No matter our lot in life, regardless of our trials, 
human life is so precious and important that I know I can’t waste a moment of it.

I cry. I have bitter moments. I feel loss and frustration, but when I am through feeling these emotions that any human has the right to feel, I then have a responsibility to carry on and do what I can do - serving others that are still within arms reach.

I am at war. I’m a soldier fighting for normalcy, functionality, happiness, and me; and when I fall, I expect you to be there for me. I could share more military and MS experiences, but the one I have shared here is the most applicable. I have a little motto that I like to say a lot. I have said it in this blog before and it is a good one to keep in mind.

Living your life based on the unpredictability of MS can be
more detrimental than the disease itself.

To withhold opportunities, activities, and goals because you aren’t sure how your MS is going to affect you from day to day, only makes for a lonely and unhappy existence.

The military factor is nothing more than another obstacle. So I have to find someone else to inject my arms when Josh is gone. I have sole responsibility to maintain our home and finances...but I have also been blessed with awesome family, neighbors, co-workers, friends, and community. The thing that makes the biggest difference is letting these people in to help me when I am going it alone. Yes, it is hard. Yes, it isn’t fun when Josh is deployed or at drill when I need him, but it all boils down to the same thing regardless of the situation and that is how I let it affect me.

My husband is currently gone with the military for the next year. Earlier in the week, I was just fine. Yesterday I was miserable. Today I am sad, but productive. Tomorrow...tomorrow will be what tomorrow brings, but for now the forecast is positive.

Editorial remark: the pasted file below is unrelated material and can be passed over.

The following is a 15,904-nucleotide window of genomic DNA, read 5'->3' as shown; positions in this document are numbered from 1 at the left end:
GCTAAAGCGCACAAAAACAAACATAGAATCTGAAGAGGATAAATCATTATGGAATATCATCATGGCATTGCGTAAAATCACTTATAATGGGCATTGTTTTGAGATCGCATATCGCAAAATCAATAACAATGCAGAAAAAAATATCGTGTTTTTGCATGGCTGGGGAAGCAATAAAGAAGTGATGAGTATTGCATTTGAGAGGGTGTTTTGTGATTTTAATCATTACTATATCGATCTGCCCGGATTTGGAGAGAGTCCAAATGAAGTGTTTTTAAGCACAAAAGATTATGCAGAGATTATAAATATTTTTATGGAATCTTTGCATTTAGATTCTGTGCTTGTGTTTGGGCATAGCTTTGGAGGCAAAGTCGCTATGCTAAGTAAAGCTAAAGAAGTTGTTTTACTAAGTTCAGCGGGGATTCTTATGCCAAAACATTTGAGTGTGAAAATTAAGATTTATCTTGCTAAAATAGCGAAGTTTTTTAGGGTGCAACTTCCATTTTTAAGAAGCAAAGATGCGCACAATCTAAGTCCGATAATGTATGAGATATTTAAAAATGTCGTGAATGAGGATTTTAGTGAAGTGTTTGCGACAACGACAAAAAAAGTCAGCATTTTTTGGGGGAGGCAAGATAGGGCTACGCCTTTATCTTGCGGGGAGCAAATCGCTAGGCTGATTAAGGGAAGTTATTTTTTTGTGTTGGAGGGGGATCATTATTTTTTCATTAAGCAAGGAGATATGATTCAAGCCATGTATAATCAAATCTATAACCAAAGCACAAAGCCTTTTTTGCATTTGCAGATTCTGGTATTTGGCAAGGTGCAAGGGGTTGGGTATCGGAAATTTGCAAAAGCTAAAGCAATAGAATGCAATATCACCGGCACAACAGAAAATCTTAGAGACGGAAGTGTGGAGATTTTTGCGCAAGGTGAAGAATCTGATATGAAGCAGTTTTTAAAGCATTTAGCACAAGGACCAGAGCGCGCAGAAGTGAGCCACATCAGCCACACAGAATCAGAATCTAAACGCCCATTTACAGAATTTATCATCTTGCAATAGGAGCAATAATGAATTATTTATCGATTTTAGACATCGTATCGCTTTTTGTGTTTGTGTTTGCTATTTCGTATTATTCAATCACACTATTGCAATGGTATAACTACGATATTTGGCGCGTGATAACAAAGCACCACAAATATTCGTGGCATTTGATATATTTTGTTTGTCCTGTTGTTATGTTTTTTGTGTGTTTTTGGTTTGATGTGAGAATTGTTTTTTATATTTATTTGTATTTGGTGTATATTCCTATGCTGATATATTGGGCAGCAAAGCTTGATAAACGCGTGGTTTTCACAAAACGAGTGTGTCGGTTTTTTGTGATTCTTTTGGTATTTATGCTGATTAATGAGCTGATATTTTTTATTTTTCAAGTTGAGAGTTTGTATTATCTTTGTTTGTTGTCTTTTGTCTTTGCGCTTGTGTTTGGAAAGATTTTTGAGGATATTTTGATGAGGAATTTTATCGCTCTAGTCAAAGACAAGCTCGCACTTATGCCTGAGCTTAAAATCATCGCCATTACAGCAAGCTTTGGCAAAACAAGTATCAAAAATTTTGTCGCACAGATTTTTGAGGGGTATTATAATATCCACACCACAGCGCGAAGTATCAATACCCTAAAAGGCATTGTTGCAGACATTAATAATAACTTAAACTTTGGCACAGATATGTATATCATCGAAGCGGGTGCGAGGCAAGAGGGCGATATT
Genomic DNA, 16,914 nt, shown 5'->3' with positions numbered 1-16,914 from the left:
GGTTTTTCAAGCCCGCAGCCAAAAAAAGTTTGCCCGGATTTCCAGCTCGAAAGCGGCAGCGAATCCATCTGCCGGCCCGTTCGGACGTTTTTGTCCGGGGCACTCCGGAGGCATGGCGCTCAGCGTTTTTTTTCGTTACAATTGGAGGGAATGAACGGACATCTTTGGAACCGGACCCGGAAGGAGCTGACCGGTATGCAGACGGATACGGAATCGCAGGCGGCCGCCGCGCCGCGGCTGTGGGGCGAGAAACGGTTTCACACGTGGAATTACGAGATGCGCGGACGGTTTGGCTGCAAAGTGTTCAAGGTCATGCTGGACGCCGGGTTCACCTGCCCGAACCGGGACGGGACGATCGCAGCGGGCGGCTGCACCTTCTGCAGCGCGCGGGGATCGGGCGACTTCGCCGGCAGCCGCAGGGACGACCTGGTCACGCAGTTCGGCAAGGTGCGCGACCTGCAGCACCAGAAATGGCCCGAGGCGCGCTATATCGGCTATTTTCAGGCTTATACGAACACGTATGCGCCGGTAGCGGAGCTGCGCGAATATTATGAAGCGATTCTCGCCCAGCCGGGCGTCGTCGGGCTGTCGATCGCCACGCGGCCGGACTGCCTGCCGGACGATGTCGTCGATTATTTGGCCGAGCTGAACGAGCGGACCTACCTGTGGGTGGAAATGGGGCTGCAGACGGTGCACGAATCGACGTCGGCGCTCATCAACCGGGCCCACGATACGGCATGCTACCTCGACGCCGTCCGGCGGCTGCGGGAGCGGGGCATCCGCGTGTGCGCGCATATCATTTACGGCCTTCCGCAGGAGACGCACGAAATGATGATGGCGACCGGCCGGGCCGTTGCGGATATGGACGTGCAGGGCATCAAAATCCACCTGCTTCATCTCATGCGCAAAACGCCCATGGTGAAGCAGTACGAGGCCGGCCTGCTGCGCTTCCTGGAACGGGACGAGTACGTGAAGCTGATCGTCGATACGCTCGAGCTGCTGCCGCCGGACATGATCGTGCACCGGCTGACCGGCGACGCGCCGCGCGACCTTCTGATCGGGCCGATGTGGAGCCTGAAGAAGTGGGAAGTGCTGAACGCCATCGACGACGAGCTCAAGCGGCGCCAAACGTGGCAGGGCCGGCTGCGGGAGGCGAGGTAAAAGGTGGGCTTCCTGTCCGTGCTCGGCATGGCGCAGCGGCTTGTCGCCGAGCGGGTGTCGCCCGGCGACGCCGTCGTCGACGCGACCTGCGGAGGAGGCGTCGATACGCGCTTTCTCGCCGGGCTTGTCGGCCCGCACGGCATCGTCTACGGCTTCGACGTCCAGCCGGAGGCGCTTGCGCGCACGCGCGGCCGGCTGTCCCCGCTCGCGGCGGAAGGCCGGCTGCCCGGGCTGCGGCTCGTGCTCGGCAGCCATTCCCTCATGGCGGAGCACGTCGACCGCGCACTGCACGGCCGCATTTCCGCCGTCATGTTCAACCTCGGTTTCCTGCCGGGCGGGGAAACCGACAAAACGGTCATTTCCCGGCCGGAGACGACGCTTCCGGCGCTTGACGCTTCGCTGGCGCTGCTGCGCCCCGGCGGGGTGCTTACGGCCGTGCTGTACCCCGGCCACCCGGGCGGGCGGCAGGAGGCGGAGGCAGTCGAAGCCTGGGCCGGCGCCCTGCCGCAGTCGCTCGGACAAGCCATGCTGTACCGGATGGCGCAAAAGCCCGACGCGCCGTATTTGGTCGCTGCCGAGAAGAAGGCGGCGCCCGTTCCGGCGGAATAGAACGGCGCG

Monday, July 16, 2007

Caretaker = Unsung Hero

Sometimes referring to a dictionary just doesn’t cut it. The reason that I am disappointed in the dictionary is because of the definition of a “caretaker”. 

If you were to look up the word "caretaker", you would get the following: “One that is employed to look after or take charge of goods, property, or a person; a custodian.” (Webster) Now that sounds fine, but it still misses the mark. To me, the definition of a “caretaker” would be better suited to say something like this:

“One who selflessly renders total support and
maintenance of goods, property, or person
without deadline or complaint.”

Caretakers, under my newly stated definition, clearly embody: Moms (which is the reason for my photo below), spouses, partners, children and anyone who is really willing to do the job (which makes room for a lot of people). I have two examples of a caretaker that I would like to share.

My nephew Andy has a tender heart and watchful eye. Andy is 8 years old and has been a helpful caretaker since the day he could walk. He spent the most impressionable years of his life watching his father lovingly and selflessly perform as a caretaker to my MS-affected sister; giving shots, cleaning, assisted living (on various levels), acting as a confidant and so on. To this day Andy watches over his mother like the average 8 year old would over his prized Spiderman toy.